Heathrow passengers down 72.7% in 2020 (cf.…

Heathrow passengers down 72.7% in 2020 (cf. 2019). ATMs down 57.8%. Cargo down 28.2%
2021-01-13 16:41:00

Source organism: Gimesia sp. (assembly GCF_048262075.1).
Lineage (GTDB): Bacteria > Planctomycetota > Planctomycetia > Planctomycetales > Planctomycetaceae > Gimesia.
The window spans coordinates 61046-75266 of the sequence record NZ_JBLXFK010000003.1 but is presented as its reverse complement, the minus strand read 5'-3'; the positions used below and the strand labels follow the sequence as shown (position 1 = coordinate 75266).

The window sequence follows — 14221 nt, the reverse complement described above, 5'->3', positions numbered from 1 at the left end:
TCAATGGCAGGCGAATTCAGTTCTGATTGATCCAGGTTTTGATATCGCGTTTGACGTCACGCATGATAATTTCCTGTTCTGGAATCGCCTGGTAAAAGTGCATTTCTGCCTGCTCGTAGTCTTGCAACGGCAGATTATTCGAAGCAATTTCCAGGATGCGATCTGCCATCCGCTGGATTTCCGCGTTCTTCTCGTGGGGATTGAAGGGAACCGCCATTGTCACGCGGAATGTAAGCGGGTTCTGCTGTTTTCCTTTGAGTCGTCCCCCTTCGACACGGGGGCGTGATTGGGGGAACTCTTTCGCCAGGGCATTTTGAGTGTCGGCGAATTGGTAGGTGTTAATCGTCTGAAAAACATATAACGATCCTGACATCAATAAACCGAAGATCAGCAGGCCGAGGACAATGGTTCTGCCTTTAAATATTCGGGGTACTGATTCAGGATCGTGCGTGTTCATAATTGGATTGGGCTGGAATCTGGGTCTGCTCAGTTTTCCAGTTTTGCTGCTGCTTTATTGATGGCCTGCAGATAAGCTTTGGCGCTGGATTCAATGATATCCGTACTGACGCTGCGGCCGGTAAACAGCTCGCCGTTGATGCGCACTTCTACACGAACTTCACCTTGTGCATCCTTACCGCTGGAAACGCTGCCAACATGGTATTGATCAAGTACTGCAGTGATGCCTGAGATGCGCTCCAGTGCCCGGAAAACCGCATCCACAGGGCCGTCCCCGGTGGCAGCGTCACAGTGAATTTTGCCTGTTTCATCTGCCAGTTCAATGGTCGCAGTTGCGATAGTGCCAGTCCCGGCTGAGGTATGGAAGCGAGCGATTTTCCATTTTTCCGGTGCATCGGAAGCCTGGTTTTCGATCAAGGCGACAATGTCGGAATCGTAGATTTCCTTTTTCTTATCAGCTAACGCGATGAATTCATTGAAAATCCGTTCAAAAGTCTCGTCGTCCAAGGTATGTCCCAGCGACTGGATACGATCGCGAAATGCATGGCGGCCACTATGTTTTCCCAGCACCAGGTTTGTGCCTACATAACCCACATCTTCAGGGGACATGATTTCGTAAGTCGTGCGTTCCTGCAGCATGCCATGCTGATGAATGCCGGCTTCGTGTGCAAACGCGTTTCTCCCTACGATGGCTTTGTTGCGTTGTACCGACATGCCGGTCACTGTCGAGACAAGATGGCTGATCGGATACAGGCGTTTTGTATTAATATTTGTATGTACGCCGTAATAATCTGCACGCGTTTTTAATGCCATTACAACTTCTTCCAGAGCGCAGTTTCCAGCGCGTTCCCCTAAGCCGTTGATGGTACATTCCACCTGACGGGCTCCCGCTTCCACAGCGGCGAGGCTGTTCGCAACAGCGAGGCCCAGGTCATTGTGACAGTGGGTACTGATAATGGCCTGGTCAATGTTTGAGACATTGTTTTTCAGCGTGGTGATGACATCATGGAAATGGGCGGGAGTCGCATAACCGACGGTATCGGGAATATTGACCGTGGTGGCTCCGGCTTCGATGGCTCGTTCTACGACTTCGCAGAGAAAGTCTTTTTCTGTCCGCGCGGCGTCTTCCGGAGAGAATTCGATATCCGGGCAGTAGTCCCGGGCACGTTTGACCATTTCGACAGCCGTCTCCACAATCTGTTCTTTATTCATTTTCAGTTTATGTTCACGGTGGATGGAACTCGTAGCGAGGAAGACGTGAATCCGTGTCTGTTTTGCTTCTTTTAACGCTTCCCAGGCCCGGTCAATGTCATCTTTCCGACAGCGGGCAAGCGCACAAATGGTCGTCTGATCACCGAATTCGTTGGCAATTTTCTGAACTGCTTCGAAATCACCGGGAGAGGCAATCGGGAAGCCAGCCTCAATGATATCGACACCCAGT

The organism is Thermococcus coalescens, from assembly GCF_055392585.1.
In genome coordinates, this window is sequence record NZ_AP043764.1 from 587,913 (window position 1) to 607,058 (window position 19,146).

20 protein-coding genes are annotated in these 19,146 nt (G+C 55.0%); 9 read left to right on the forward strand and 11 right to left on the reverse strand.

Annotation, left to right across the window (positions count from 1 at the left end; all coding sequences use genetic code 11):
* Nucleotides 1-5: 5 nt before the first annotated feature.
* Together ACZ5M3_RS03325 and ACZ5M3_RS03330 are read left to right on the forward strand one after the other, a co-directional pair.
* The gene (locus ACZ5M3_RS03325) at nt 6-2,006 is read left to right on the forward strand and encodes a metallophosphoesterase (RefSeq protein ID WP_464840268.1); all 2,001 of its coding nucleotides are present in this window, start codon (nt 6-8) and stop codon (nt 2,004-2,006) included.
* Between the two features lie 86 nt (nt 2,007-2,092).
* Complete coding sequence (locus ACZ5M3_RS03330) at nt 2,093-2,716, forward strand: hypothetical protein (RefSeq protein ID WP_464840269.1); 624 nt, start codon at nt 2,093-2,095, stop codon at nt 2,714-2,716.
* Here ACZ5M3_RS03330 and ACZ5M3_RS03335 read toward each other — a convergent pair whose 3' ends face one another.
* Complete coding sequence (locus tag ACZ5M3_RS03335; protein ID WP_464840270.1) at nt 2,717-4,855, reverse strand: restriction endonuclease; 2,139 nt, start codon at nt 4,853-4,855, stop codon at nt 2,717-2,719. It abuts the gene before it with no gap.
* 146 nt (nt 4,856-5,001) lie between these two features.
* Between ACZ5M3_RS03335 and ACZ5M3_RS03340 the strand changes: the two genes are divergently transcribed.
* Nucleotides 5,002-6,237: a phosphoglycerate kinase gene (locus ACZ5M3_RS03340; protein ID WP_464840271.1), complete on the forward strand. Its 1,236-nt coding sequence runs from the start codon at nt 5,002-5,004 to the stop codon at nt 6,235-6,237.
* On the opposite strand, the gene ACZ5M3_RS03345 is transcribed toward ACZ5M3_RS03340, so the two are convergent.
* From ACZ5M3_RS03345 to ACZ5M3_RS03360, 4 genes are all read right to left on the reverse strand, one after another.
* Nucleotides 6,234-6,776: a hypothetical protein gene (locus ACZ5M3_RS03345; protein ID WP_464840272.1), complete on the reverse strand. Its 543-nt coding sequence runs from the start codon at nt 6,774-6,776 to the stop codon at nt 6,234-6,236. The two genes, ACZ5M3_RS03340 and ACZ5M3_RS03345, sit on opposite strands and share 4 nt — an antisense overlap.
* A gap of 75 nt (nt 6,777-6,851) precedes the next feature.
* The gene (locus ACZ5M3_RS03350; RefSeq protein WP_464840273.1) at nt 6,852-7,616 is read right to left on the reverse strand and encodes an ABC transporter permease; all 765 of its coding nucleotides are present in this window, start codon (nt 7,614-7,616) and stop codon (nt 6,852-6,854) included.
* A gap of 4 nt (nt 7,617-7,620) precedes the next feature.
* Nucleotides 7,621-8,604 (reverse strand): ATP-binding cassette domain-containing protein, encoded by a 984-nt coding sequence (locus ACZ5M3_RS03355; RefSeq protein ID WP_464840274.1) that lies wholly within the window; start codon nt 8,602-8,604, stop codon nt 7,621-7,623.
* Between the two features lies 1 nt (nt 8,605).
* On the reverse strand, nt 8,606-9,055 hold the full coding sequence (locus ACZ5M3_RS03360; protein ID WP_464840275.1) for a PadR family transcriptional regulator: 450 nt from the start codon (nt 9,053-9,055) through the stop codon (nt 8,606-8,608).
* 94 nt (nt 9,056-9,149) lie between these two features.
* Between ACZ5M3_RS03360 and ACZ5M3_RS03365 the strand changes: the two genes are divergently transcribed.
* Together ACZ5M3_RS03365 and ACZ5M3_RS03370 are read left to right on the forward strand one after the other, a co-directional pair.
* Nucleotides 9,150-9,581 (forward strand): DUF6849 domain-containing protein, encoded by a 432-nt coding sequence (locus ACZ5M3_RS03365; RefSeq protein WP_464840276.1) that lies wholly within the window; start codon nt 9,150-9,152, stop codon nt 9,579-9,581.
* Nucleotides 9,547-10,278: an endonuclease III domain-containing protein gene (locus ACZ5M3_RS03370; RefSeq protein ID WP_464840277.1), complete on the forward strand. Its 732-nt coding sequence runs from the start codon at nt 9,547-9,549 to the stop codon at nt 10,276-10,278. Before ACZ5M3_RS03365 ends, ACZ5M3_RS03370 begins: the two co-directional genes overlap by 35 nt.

Heathrow has published its figures for 2020, which was a year made completely abnormal, by the Covid pandemic.  Heathrow’s number of passengers was 72.7% lower than in 2019, with 22.1 million passengers, compared to 80.9 million in 2019 (ie. 58.8 million fewer).  As planes were less full than usual, with lower load factor, the number of flights (ATMs) was down by 57.8% for the year, compared to 2019 .The amount of cargo carried was down by 28.2%, which Heathrow blames partly on the limited number of passenger planes, the holds of which normally contain cargo.  The largest reduction in air passengers was to North America (79.5% down).  Until Covid, the number of Heathrow passengers rose relentlessly, even though the airport claims it is “full” (it always had extra terminal capacity).  In 2009 it had 65.9 million passengers;  in 2016 it had 75.7 million; in 2017 it had 78.0 million; in 2018 it had 80.0 million; and in 2019 it had 80.9 million.  The number of flights  (ATMs) in 2020 was 200,905; in 2018 was 480,339 and the number in 2019 was 479,811 (the figure is capped at 480,000 per year).  .Tweet   Heathrow data for 2020 2020 In 2020, 22.1 million passengers travelled through the UK’s only hub airport, down 72.7%. Lockdowns and border closures led to a loss of 58.8 million passengers. ​​​Cargo volumes through Britain’s biggest port, fell 28.2% because of the impact of travel restrictions on international trade. Prior to the pandemic, 94% of cargo travelled in the belly hold of passenger planes, which have been severely reduced. Heathrow worked with airlines and the cargo community to increase dedicated cargo flights, safeguarding the UK’s supply lines throughout the pandemic. Some airlines used passenger aircraft to fly cargo only, helping to transport key essential equipment such as COVID-19 testing kits, PPE and respirators. Over 19,000 cargo-only flights travelled through Heathrow over the course of the year. Heathrow has prioritised health and safety of colleagues and passengers, putting in place a number of measures including UV robots, UV handrail technology, anti-viral wraps, hand sanitiser dispensers, Perspex screens and the mandatory use of face masks. Heathrow has radically reduced costs, while protecting front line roles, by consolidating operations into Terminals 2 and 5 and switching to single runway operations for most of the year. There has been no government support other than the national furlough scheme. December 1.1 million passengers travelled through Heathrow in December, down 82.9% compared to the same time last year, as a new strain of COVID-19 took its toll on air travel. Heathrow recorded a loss of 5.6 million passengers as many were forced to cancel Christmas and New Year reunions in line with Government guidance. Over 107,000 metric tonnes of cargo travelled through Heathrow in the month of December. Heathrow expanded its airport testing capacity with ExpressTest launching privately operated facilities at the airport and Collinson/Swissport building on their already established sites at Terminals 2 & 5. The move was in response to the Government’s ‘Test to Release’ programme which gives arriving passengers the option to be released from quarantine on day 5, after testing negative for COVID-19. After months of industry-wide calls for pre-departure testing, the Government will soon require all international arrivals to provide proof of a negative Covid-19 test, taken up to 72 hours prior to departure, before travelling to England and Scotland. The Supreme Court ruling in December recognized the robust planning process that will require Heathrow to prove expansion is compliant with the UK’s climate change obligations, including the Paris Climate Agreement, before constructi


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